Monday, 30 September 2013

Wolvserpent - Perigaea Antahkarana

When Boise, Idaho duo Pussygutt reinvented themselves as Wolvserpent with the release of 2010's incredible debut album Blood Seed, it was more than just a mere change of monicker; it reflected their transition from sparse, abstract dronescapes towards a more structured, malevolent sound that put them within the wide-ranging classification of metal, albeit at the outer fringes.
The blackened doom they conjured with that album held me utterly captivated, so much so that it was the very first album that ever moved me to try to put into words what I felt for its haunting, otherwordly ambiance.
Listening to it again many times after my initial review, I don't think I'll ever adequately describe the feelings it evokes, nor the nightmarish worlds it creates within my mind.

When the Perigaea demo became available late last year it coincided with a dark, isolated period in my life, and quickly became my escapist soundtrack, a creepily comforting collection that I would retreat to time and time again. The band's assertion that the demo was only "the early stages and younger concepts" that would inform the finished work, and that it would be "an entirely different manifestation of the ideas heard on the demo" made me eager to hear where they would take what was already an accomplished recording and concept.

The culmination of a two-year writing and re-writing period, with the finished album recorded with renowned producer/engineer Mell Dettmer (Sunn 0))), Boris, Earth), the release of their sophomore album Perigaea Antahkarana is upon us.

Considering that Wolvserpent is comprised of only two members, Blake Green on guitar, vocals, and keys, and Brittany McConnell on drums, percussion and violin, the way they build up the various layers in each song without them sounding cluttered or over-thought is miraculous, and their use of loops and effects pedals to produce such a wide variety of sounds is especially impressive in a live environment.

At 81 minutes this is not the sort of album you'll throw on for some easy-listening, but if you're willing to dedicate yourself to it, to submit to an awakening of your atavistic instincts, it's one of the most rewarding immersive experiences that metal on the more avant-garde end of the spectrum can offer.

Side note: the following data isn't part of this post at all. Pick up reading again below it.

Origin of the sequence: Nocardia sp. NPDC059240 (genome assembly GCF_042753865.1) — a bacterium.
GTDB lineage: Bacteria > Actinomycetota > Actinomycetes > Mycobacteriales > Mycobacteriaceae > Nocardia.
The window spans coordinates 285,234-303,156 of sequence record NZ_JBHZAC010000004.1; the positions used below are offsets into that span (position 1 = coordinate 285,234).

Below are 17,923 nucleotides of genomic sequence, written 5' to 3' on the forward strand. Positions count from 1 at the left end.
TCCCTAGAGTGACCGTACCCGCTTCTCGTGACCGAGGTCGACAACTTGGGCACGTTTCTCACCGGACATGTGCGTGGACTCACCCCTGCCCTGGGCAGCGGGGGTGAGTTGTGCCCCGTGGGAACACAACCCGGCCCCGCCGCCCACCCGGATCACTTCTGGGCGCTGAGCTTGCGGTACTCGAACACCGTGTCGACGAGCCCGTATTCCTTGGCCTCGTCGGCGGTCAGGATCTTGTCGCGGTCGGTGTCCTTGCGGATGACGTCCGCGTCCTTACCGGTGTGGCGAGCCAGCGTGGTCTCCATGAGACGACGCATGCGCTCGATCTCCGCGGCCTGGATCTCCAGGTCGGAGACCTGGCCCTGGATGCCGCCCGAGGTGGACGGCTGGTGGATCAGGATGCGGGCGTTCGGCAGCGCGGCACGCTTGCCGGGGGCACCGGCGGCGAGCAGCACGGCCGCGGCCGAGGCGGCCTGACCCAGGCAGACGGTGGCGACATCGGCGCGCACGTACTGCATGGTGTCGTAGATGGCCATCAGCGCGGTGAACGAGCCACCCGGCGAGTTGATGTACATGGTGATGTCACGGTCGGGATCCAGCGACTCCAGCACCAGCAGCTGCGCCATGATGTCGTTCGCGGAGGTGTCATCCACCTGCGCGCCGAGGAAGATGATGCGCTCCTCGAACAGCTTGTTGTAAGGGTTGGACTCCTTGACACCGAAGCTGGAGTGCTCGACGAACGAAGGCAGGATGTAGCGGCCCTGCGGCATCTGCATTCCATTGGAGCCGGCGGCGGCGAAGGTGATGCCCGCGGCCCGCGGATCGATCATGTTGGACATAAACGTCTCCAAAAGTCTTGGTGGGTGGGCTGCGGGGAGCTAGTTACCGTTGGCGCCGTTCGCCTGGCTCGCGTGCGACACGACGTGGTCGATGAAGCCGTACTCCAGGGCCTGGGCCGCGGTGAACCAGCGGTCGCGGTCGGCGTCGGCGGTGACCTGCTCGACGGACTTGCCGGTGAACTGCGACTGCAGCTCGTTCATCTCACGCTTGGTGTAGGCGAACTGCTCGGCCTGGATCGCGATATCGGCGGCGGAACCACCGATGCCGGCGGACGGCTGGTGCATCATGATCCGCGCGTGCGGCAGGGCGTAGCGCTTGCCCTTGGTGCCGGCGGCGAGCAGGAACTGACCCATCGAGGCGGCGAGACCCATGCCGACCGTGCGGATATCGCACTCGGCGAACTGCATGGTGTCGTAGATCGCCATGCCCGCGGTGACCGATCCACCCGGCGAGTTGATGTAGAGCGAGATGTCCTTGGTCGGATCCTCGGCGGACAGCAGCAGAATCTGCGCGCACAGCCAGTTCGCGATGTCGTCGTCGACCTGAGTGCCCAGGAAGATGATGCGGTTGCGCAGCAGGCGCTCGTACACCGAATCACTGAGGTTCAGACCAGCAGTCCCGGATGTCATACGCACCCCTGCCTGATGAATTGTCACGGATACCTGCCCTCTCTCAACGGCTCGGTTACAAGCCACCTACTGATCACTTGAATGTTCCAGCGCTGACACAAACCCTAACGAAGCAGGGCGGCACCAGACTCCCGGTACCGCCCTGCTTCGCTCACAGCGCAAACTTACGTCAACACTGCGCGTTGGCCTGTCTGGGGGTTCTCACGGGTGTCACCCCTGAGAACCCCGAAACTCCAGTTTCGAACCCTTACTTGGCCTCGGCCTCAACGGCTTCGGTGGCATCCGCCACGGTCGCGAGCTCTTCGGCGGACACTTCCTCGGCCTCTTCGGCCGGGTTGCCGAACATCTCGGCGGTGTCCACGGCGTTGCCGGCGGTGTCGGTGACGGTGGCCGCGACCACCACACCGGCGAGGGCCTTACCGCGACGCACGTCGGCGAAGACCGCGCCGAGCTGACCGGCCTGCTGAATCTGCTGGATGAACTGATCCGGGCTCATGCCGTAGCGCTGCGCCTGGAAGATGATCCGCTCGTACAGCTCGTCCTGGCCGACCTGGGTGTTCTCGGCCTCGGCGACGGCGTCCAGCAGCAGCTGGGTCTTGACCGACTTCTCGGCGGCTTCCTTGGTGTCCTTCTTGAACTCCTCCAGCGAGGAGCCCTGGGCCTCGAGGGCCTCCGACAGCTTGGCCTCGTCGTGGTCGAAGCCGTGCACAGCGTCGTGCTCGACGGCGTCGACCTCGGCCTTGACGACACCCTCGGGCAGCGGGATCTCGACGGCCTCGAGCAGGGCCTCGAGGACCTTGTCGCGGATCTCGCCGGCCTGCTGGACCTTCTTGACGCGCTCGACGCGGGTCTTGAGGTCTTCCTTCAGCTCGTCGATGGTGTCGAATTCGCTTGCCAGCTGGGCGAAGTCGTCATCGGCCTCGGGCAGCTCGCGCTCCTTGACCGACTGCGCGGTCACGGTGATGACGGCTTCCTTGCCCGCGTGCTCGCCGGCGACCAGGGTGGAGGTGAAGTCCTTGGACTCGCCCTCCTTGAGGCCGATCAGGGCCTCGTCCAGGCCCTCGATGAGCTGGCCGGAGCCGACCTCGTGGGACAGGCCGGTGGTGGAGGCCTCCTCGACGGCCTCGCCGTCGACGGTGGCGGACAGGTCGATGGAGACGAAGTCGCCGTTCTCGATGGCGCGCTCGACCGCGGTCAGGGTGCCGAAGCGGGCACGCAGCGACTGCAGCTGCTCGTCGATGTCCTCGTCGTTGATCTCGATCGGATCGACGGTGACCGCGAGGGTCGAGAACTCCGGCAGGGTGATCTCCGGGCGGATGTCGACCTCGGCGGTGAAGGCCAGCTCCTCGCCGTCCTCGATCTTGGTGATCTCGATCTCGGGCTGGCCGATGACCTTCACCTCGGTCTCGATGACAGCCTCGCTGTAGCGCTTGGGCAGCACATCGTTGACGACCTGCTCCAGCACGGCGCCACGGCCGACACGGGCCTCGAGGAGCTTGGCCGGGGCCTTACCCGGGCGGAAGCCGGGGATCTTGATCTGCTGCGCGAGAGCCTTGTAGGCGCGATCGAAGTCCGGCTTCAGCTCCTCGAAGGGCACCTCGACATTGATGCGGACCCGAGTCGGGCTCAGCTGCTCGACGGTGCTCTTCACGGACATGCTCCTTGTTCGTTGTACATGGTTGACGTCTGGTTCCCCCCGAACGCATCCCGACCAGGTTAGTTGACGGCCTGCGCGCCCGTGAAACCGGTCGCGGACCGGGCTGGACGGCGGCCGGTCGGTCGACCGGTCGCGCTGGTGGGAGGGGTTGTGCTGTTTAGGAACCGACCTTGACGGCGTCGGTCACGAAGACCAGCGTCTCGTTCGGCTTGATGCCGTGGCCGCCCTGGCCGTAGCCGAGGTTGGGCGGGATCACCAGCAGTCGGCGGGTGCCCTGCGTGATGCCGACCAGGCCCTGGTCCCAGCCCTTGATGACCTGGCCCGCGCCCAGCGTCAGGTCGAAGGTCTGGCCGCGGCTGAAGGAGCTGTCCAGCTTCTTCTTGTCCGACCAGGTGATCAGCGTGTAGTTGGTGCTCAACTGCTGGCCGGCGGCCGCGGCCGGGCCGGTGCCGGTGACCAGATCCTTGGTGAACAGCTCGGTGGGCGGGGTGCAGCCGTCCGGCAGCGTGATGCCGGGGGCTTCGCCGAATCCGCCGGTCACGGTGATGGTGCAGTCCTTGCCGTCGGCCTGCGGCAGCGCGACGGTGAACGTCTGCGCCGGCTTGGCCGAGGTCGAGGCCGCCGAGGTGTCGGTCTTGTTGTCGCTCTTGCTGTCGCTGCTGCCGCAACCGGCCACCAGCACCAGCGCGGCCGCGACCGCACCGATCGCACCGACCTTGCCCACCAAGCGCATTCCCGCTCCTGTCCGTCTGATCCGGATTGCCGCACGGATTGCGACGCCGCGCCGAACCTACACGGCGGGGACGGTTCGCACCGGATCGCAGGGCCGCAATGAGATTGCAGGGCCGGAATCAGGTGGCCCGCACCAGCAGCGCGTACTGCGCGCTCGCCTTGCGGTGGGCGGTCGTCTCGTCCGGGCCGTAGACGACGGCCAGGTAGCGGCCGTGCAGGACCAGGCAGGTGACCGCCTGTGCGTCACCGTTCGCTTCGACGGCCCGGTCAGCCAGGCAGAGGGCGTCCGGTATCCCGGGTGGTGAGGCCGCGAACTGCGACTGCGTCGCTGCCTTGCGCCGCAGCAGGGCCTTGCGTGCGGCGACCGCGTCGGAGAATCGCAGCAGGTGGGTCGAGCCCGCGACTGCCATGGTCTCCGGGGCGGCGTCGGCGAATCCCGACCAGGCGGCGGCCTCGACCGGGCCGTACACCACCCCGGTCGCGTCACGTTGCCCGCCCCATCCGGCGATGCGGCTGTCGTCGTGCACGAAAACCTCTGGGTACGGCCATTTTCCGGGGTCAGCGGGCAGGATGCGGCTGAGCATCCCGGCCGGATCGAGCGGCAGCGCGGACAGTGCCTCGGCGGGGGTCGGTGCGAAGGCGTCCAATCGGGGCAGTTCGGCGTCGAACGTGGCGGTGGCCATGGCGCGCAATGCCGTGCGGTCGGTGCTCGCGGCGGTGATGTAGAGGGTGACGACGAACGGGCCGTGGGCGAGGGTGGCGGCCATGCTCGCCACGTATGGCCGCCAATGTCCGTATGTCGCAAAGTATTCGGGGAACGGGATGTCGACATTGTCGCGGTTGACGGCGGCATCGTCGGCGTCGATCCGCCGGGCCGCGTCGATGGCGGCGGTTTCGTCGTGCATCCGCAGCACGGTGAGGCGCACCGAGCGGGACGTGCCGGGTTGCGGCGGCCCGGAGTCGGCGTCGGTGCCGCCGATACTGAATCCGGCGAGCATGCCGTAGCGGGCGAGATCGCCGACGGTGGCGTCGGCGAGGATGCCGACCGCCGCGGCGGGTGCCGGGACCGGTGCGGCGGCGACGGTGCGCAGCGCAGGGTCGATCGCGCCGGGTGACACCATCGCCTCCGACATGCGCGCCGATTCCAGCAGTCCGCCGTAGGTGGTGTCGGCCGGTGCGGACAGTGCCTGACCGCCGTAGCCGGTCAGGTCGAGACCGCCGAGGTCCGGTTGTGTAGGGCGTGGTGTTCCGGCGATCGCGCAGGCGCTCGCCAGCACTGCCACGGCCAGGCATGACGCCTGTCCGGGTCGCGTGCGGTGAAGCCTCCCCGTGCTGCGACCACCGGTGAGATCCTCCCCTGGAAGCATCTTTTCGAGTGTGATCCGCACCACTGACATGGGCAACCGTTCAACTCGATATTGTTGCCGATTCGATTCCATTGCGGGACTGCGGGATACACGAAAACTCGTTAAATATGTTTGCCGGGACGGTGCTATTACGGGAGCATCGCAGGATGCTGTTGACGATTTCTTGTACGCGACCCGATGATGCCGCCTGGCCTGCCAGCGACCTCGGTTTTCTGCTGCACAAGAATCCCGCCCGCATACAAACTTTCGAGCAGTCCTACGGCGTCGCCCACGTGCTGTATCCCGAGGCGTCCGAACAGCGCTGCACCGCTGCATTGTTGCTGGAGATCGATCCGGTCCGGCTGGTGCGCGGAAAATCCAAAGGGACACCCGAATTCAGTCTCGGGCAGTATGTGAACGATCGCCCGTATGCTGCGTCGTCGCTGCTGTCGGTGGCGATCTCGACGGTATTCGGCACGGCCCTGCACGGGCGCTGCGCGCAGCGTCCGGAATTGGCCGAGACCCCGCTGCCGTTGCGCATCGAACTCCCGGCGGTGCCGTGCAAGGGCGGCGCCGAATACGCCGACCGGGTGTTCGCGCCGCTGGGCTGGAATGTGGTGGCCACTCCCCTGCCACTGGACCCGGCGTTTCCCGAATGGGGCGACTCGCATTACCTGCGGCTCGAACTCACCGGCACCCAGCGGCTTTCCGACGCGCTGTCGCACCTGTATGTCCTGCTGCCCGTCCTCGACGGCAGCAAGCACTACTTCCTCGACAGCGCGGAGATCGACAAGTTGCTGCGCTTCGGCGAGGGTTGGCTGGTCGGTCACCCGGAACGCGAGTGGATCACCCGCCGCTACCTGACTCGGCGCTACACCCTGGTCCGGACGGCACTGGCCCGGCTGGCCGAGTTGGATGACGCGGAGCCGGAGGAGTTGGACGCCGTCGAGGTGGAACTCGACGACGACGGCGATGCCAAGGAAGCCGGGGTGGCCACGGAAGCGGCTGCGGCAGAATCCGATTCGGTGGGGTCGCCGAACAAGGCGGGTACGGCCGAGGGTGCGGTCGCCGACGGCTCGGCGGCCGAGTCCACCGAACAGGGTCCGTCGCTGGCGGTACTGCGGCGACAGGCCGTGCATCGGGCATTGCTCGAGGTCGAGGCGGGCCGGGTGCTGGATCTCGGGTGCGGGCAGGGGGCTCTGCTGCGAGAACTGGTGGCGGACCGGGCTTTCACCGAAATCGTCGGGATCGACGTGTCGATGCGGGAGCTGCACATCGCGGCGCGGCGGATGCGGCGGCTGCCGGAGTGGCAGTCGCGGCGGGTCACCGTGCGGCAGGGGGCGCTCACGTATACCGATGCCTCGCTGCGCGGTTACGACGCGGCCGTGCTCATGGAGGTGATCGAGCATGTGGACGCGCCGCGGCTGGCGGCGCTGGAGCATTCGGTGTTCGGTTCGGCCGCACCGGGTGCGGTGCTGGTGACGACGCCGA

Read my full review over at The Sleeping Shaman...

Tombstones - Red Skies and Dead Eyes

The jagged mountains and darkened forests of Norway may be better known for inspiring the harsh, frostbitten sounds of the second wave of Black Metal, but recently the flux of excellent bands extolling the virtues of all that is low and slow has been attracting the attention of anyone with an ear to the underground. With the release of its third album Red Skies and Dead Eyes, it’s clear that Oslo’s Tombstones are at the forefront of this movement.

From the six tracks of bleakest doom on offer within the grooves to the beautifully presented packaging, replete with stunning illustrations courtesy of Glyn Smyth, Red Skies is one of 2013′s essential purchases.

Read my full review over at Summoning Spirits...

Wednesday, 18 September 2013

Ephemeros - All Hail Corrosion

I'm a sucker for West Coast miserablists like Asunder, Aldebaran, Laudanum, Samothrace, and Anhedonist, so I was excited to hear of a relatively recent addition to this band of happy campers, Portland's Ephemeros.

Comprised of various gloomy luminaries from bands such as Nux Vomica, Graves At Sea, Uzala and Bastard Feast, these guys have a proven pedigree for creating harsh sounds for harsh times, and All Hail Corrosion, their debut offering, is an even more dismal sound than anything they've created before.

The title track opens with the plaintive chime of a lone guitar, before the full band come crashing in, all devastating weight and foul growl. From there it's a slow burner of a track, their guitar harmonies have that beautifully melancholic quality present in all the best funeral doom, that sound that instills an ache in your chest. When done right, as it is here, there's nothing like it.
Ephemeros offer both despondency and redemption in their sound.

All Hail Corrosion is available now on CD via Seventh Rule:

With a vinyl release available for pre-order from Parasitic Records:

All Hail Corrosion, All Hail Ephemeros!